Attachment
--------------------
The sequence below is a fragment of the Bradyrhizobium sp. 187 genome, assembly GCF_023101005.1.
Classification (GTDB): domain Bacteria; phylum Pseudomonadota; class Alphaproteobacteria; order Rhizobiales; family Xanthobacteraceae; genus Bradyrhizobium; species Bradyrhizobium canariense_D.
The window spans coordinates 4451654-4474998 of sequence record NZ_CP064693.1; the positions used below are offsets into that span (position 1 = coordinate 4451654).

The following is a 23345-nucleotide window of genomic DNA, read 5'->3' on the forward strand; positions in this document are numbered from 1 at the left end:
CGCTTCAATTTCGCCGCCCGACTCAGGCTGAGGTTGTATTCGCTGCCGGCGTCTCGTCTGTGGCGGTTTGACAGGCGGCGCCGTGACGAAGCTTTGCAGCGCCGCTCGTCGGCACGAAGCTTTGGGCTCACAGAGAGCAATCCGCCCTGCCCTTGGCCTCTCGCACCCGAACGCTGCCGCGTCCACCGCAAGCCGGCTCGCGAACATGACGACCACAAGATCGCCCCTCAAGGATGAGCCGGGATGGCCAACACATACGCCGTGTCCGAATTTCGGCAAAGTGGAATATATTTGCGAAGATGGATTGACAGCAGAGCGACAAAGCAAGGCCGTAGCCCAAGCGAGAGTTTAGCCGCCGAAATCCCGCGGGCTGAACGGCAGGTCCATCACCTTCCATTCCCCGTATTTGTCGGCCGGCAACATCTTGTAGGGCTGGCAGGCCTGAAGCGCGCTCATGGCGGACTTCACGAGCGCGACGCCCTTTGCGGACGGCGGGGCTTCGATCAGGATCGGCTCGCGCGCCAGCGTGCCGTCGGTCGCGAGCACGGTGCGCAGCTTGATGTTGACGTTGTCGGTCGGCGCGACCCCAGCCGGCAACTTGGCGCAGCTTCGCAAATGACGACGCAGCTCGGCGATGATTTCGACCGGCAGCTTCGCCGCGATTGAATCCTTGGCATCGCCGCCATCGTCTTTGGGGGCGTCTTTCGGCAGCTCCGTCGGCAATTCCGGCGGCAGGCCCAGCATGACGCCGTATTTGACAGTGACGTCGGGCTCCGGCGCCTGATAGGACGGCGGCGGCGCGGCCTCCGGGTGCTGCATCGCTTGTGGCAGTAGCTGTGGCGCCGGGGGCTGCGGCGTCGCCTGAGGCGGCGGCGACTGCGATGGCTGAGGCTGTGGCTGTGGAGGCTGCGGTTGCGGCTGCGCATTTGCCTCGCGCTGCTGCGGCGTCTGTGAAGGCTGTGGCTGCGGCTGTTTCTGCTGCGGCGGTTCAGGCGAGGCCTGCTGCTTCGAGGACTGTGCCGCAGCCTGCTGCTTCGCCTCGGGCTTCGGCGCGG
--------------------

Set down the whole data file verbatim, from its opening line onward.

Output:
The sequence below is a fragment of the Bradyrhizobium sp. 187 genome, assembly GCF_023101005.1.
Classification (GTDB): domain Bacteria; phylum Pseudomonadota; class Alphaproteobacteria; order Rhizobiales; family Xanthobacteraceae; genus Bradyrhizobium; species Bradyrhizobium canariense_D.
The window spans coordinates 4451654-4474998 of sequence record NZ_CP064693.1; the positions used below are offsets into that span (position 1 = coordinate 4451654).

The following is a 23345-nucleotide window of genomic DNA, read 5'->3' on the forward strand; positions in this document are numbered from 1 at the left end:
CGCTTCAATTTCGCCGCCCGACTCAGGCTGAGGTTGTATTCGCTGCCGGCGTCTCGTCTGTGGCGGTTTGACAGGCGGCGCCGTGACGAAGCTTTGCAGCGCCGCTCGTCGGCACGAAGCTTTGGGCTCACAGAGAGCAATCCGCCCTGCCCTTGGCCTCTCGCACCCGAACGCTGCCGCGTCCACCGCAAGCCGGCTCGCGAACATGACGACCACAAGATCGCCCCTCAAGGATGAGCCGGGATGGCCAACACATACGCCGTGTCCGAATTTCGGCAAAGTGGAATATATTTGCGAAGATGGATTGACAGCAGAGCGACAAAGCAAGGCCGTAGCCCAAGCGAGAGTTTAGCCGCCGAAATCCCGCGGGCTGAACGGCAGGTCCATCACCTTCCATTCCCCGTATTTGTCGGCCGGCAACATCTTGTAGGGCTGGCAGGCCTGAAGCGCGCTCATGGCGGACTTCACGAGCGCGACGCCCTTTGCGGACGGCGGGGCTTCGATCAGGATCGGCTCGCGCGCCAGCGTGCCGTCGGTCGCGAGCACGGTGCGCAGCTTGATGTTGACGTTGTCGGTCGGCGCGACCCCAGCCGGCAACTTGGCGCAGCTTCGCAAATGACGACGCAGCTCGGCGATGATTTCGACCGGCAGCTTCGCCGCGATTGAATCCTTGGCATCGCCGCCATCGTCTTTGGGGGCGTCTTTCGGCAGCTCCGTCGGCAATTCCGGCGGCAGGCCCAGCATGACGCCGTATTTGACAGTGACGTCGGGCTCCGGCGCCTGATAGGACGGCGGCGGCGCGGCCTCCGGGTGCTGCATCGCTTGTGGCAGTAGCTGTGGCGCCGGGGGCTGCGGCGTCGCCTGAGGCGGCGGCGACTGCGATGGCTGAGGCTGTGGCTGTGGAGGCTGCGGTTGCGGCTGCGCATTTGCCTCGCGCTGCTGCGGCGTCTGTGAAGGCTGTGGCTGCGGCTGTTTCTGCTGCGGCGGTTCAGGCGAGGCCTGCTGCTTCGAGGACTGTGCCGCAGCCTGCTGCTTCGCCTCGGGCTTCGGCGCGG